The Smith family was a great opposing force to Pippa’s half of the story. Donna was kind of annoying, but you couldn’t help but feel intensely sorry for her after losing her mum. Watching her become more and more isolated and upset throughout the novel was hard, but again that’s what made her a relatable character. Her husband Ricky was super annoying, he was overly controlling and intense, and he did seem quite suspicious at times, but I never fully believed it was him either. He was clearly an emotional man, battling events and emotions from his past, and yet still trying to keep his family together in his own way. Their relationship was definitely a bit fractured, but there was clearly love there, which made later events of the novel really emotional.

I guessed who did it not too long before it was revealed, but it was definitely an interesting twist that I think worked really well. It linked it nicely with Pippa’s professional work, but also with her family life, so it had a definite personal touch. The character in question was brilliantly written, and it really was a sensitive and fascinating insight into mental health and personality.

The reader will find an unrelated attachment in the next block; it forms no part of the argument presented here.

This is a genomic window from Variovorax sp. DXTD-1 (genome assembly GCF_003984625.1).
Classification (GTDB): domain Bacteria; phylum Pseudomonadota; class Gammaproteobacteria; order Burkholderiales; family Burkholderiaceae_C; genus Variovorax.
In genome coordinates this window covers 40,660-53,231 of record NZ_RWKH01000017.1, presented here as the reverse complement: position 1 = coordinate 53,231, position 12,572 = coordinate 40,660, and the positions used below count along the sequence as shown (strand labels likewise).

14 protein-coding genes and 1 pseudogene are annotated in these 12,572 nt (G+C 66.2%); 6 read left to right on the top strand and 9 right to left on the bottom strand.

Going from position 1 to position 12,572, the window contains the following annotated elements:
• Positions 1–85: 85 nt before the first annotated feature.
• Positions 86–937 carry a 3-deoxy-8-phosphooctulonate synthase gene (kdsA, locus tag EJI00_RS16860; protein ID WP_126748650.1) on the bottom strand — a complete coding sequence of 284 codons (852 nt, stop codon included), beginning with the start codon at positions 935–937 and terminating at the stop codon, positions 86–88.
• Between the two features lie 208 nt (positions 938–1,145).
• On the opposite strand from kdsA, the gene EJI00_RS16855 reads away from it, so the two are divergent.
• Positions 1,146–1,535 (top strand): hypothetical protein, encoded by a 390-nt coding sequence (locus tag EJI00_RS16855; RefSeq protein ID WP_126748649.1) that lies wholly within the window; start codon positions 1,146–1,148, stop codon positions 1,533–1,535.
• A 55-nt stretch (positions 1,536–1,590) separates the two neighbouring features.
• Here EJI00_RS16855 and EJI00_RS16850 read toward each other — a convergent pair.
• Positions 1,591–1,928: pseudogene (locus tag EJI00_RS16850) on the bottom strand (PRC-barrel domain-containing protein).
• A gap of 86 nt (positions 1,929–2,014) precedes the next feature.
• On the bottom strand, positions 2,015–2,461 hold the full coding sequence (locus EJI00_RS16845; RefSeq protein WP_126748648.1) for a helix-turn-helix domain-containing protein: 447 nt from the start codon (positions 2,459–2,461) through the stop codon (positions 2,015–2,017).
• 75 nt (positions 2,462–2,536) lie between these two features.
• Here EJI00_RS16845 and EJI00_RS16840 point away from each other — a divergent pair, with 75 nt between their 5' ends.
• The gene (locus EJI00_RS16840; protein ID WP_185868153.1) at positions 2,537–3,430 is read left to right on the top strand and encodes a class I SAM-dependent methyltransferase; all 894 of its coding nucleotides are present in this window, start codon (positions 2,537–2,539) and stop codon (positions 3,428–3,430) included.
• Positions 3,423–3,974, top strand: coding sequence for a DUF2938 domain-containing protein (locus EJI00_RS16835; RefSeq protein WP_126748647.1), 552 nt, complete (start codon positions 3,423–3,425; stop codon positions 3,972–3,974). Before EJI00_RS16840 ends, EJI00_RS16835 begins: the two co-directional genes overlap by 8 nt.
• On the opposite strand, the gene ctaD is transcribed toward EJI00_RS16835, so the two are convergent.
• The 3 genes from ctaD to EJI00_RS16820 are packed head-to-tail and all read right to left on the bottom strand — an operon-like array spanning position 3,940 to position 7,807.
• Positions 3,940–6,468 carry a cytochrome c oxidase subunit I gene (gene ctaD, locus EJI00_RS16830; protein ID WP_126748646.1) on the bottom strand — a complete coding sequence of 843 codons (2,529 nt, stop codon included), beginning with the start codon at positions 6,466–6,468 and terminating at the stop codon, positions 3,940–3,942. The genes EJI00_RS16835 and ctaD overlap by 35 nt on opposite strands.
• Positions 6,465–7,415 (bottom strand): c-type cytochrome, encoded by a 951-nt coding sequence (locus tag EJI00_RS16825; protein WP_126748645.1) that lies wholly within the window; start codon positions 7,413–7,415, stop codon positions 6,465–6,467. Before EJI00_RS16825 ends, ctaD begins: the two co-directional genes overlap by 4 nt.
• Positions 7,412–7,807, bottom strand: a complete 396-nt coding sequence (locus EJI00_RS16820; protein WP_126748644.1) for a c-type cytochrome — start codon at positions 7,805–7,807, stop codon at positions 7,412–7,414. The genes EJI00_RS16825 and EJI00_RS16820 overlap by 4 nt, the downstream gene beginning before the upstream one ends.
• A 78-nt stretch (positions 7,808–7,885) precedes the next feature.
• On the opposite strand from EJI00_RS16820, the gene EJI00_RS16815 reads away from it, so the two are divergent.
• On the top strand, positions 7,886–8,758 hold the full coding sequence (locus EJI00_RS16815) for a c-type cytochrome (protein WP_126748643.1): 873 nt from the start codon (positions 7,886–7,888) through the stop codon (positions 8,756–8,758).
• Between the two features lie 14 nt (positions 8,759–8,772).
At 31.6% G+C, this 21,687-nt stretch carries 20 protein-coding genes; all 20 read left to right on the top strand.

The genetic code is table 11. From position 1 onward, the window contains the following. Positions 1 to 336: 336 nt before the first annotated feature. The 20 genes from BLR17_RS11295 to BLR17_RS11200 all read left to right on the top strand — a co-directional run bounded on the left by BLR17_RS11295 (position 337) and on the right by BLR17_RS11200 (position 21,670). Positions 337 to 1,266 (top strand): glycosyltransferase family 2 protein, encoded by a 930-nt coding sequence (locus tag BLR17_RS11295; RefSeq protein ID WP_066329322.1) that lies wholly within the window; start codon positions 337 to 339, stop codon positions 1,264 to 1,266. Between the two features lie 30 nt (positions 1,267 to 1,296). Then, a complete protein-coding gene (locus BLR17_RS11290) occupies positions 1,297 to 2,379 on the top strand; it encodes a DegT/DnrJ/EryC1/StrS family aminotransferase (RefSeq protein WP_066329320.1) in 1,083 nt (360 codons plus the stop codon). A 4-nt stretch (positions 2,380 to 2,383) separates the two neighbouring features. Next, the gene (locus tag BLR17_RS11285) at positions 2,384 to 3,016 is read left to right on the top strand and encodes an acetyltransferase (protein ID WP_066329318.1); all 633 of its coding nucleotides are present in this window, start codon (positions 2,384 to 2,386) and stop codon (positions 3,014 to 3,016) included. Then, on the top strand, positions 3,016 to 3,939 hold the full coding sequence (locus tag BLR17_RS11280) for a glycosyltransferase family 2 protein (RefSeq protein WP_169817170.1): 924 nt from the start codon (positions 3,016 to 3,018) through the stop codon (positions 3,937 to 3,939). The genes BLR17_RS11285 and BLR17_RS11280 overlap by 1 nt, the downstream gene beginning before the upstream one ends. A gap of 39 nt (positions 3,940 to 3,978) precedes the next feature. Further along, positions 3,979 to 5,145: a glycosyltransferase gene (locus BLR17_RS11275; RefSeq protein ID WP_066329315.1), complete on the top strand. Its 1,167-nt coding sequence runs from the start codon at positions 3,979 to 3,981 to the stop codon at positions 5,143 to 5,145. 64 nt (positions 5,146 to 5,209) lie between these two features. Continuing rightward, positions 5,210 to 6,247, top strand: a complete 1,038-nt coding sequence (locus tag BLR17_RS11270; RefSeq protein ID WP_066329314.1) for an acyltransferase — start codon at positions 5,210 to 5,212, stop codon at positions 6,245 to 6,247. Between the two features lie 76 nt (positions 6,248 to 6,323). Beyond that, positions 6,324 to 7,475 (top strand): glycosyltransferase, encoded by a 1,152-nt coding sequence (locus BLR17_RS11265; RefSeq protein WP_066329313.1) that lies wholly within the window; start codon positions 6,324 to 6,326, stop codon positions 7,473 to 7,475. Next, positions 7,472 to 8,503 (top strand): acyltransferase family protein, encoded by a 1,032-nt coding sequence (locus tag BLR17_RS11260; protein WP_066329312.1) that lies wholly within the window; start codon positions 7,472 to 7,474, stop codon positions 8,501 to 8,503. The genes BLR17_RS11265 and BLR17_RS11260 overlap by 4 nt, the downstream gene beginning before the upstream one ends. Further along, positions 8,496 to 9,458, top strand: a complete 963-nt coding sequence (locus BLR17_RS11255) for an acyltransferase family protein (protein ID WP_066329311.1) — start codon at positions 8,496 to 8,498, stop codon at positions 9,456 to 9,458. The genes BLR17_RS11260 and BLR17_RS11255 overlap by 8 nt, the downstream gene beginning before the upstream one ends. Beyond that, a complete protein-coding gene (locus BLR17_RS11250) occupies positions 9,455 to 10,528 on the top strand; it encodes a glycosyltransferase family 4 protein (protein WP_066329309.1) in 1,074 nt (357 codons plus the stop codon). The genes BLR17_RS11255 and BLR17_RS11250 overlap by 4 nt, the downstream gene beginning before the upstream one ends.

I would definitely recommend this, and would love to read more Dr Pippa Durrant novels in the future!

If Only I Could Tell You by Hannah Beckerman

This was such a powerfully moving story, really emotional and with such beautifully written characters.

*warning, spoilers*

Every family has their secrets. But none so heartbreaking, or emotional, than Audrey’s family.
Audrey’s daughters, Jess and Lily, haven’t spoken to each other in decades. Her teenage granddaughters aren’t allowed to meet. But Audrey is running out of time, and she’s determined to solve the rift between them.
As they each delve into their past, secrets will come out, and the choice that one of them made years ago is about to come out. Can they find happiness as a family again?

This is one of those books that’s going to stay with me long after I read it. It starts with one of those chapters where you know there is a lot being unsaid or left until later, and although it hooks you in, it’s not necessarily the plot itself. The writing is simply beautiful – ‘She does not know it yet, but by the time she gets home this afternoon, the fabric of her family will have been altered irrevocably, and the morning’s events will repeat in her mind like a record stuck under the groove of a needle for the next thirty years’.